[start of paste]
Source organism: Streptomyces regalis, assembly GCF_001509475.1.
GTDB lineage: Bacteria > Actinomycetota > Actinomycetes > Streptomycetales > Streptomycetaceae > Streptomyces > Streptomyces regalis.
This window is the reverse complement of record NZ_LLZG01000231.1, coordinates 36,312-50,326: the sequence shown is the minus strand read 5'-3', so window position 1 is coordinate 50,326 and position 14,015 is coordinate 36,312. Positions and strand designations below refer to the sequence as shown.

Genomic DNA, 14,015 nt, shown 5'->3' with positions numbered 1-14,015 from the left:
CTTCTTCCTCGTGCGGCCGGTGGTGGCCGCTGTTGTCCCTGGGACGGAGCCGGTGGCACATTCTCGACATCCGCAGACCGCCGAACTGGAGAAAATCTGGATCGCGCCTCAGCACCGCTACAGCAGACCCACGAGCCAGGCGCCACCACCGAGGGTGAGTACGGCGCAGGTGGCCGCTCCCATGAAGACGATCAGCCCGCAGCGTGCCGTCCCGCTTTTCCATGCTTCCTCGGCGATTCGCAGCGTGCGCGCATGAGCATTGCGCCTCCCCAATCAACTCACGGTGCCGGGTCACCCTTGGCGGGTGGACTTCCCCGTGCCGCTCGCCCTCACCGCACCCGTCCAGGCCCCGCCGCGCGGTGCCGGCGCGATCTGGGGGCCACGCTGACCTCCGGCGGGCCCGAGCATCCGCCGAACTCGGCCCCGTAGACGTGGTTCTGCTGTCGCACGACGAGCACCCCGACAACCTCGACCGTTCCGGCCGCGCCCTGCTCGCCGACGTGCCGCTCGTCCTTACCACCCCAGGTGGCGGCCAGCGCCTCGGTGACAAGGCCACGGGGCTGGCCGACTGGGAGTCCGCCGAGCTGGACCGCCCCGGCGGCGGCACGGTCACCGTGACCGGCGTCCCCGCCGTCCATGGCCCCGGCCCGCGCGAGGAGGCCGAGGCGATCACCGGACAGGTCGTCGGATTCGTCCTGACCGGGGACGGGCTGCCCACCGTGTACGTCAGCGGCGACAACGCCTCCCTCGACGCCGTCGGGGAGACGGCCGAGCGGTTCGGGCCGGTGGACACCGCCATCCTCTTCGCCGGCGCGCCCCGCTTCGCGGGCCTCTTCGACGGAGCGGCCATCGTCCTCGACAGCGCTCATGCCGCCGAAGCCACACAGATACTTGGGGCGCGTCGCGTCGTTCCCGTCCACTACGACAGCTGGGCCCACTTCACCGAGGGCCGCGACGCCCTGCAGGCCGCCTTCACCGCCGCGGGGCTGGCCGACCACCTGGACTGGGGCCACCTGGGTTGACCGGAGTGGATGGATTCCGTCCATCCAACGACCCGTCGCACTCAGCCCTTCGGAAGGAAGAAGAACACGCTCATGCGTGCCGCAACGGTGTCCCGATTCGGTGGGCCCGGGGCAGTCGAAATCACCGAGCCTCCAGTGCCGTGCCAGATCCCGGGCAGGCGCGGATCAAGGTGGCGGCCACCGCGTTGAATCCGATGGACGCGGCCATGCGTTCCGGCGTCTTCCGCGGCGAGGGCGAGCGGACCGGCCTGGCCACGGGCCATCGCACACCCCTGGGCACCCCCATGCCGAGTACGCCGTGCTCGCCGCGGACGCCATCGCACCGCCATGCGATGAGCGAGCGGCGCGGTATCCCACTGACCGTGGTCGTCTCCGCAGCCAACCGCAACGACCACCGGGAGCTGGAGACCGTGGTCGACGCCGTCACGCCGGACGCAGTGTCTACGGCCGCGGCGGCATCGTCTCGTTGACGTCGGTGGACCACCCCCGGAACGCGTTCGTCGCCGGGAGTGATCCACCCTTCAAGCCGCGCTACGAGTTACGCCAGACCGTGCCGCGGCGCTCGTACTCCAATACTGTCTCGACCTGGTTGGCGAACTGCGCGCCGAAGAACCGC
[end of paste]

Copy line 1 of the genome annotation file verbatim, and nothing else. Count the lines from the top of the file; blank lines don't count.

Source organism: Streptomyces regalis, assembly GCF_001509475.1.